The University of Texas Studies Shotgun Recoil

By Randy Wakeman


The invariable questions about shotgun recoil and “felt recoil” are relentless. They are the subject of animated discussions, quasi-comparisons and spectacular marketing campaigns every year. (Not to mention a number of Guns and shooting Online articles. -Ed.) We get all kinds of recoil appraisals from “not that bad,” “it didn’t bother me” and my buddy’s gun is softer shooting than mine (or the reverse). Just like the most comfortable type of chair, shoes, or the car with the best ride, there will never be a clear answer. It doesn’t stop us asking the same questions, though, or hoping for a new branch of physics. There are a few things that have been measured, studied and documented. It may not be what we want to hear, but a lot is known about shotgun recoil.

The shotgun “recoil event” was recently studied at the Department of Mechanical Engineering, University of Texas at Austin. The duration of shotgun recoil was found be very, very short: about ten milliseconds. That’s 1/100th of a second. It is a far, far faster pulse that most of us might realize. That 1/100th of a second that fascinates us is roughly equivalent to two flaps of a honey bee’s wing. One frame of 30 fps (full motion) video is 3.33 times as long as the recoil pulse. A human takes ten times as long to react as our recoil pulse; the blink of a human eye is thirty to forty times as long as the recoil pulse at 300-400 ms. So, the recoil we muse about doesn’t just happen in the blink of an eye, it happens 35 or 40 times quicker than it takes a human eye to blink. More directly put, recoil happens so fast we cannot possibly react to it directly, nor can the human body equipped to measure it with any precision. It happens far, far too fast for our senses to appreciate in progress.

Due to the speed of recoil pulse, as measured at the University of Texas, the notion that things like powder type, shotshell wad type, back-boring and barrel porting having any difference that can be readily felt is without much basis. At the NDIA International Infantry and Joint Services Small Arms Systems Symposium (May 19-22, 2008) the subject of felt recoil was boiled to the most accurate description I’m familiar with of in this subjective area: that being that it is related to peak pressure on the skin; human skin that stops the rearward motion of the firearm.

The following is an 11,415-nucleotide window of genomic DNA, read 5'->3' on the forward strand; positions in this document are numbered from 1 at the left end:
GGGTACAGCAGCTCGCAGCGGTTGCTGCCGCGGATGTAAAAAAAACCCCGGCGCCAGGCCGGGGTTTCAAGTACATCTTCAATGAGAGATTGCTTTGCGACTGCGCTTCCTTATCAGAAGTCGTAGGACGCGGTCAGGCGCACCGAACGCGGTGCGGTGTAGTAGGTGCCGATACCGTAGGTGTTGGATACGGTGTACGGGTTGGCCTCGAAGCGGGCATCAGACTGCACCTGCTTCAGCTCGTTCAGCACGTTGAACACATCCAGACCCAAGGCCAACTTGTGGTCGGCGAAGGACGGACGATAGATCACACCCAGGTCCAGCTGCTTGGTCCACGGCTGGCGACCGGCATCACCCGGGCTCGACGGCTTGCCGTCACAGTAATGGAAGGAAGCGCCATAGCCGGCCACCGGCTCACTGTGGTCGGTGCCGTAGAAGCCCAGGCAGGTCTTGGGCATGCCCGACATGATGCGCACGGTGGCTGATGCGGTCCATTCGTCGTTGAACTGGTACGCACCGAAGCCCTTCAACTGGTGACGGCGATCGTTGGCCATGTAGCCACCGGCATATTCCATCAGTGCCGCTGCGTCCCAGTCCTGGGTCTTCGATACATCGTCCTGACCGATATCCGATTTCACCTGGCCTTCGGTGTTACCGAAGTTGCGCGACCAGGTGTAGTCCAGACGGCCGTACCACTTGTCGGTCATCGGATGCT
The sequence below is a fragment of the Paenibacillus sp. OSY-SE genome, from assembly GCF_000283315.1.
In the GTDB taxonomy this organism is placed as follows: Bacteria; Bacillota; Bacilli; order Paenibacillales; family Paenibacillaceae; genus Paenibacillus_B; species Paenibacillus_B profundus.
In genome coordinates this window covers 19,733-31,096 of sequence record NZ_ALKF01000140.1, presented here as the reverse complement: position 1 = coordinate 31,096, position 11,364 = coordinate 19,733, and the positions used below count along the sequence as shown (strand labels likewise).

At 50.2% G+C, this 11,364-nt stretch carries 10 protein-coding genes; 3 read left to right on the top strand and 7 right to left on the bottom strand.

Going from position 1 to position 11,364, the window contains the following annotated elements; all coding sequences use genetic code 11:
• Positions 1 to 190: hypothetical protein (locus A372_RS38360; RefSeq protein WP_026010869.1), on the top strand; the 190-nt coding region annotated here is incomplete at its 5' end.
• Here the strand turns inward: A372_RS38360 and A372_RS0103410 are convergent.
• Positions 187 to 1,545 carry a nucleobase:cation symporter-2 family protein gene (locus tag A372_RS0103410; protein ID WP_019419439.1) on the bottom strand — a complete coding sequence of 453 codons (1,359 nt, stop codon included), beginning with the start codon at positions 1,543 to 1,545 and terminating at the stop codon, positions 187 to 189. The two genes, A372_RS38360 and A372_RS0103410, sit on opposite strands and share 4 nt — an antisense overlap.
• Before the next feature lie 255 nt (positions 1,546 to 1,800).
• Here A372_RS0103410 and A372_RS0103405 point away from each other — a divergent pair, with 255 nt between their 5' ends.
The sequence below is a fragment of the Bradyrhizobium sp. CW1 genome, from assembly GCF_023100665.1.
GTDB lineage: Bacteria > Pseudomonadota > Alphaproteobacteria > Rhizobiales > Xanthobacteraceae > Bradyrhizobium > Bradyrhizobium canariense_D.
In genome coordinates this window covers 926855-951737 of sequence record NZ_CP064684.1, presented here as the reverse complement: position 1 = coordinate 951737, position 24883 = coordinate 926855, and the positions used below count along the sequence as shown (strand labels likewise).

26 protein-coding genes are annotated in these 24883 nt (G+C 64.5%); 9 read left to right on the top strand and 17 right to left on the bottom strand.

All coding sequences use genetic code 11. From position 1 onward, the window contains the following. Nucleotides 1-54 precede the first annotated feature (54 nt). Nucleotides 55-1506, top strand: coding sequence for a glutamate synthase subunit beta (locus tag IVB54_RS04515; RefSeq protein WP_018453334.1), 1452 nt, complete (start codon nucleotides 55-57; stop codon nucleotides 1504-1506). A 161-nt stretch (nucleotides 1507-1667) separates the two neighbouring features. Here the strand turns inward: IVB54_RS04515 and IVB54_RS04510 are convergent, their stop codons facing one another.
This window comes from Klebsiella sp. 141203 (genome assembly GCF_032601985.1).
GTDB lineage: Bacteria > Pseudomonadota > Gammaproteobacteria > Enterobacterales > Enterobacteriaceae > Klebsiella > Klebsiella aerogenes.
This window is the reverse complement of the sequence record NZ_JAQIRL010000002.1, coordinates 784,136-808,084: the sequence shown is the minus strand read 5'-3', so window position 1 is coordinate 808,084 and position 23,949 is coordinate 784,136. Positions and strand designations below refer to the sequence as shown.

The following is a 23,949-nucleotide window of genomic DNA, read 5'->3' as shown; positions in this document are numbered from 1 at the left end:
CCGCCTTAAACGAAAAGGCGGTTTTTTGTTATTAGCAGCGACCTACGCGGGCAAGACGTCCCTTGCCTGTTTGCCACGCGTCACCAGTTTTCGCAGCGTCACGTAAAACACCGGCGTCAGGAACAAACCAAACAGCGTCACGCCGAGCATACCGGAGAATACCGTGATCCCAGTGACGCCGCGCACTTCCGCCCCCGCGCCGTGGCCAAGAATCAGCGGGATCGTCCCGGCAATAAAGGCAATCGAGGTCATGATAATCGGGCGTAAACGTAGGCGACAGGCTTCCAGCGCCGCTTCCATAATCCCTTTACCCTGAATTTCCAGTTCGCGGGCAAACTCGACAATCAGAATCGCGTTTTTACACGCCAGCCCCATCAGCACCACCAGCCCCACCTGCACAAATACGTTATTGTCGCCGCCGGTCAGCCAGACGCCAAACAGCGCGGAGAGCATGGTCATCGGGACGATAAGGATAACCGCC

If you want a comfortable gun, get the heaviest gun you can handle. Sometimes, we carp too much about the joy to carry and forget to balance that with the entire picture. Nothing will make a six pound shotgun as pleasant to shoot as a nine pound gun. We can take a look at skeet, especially the fast-shooting sport of International Skeet, and see that nine pound guns are the norm. Those heavy guns are favored to control recoil.

There are things that help, of course. Good recoil pads, for instance, make sense. When it comes right down to it, a Yugo is not going to ride like a Cadillac and a lightweight gun will not be as comfortable as a heavier, more substantial piece.




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Copyright 2009 by Randy Wakeman. All rights reserved.



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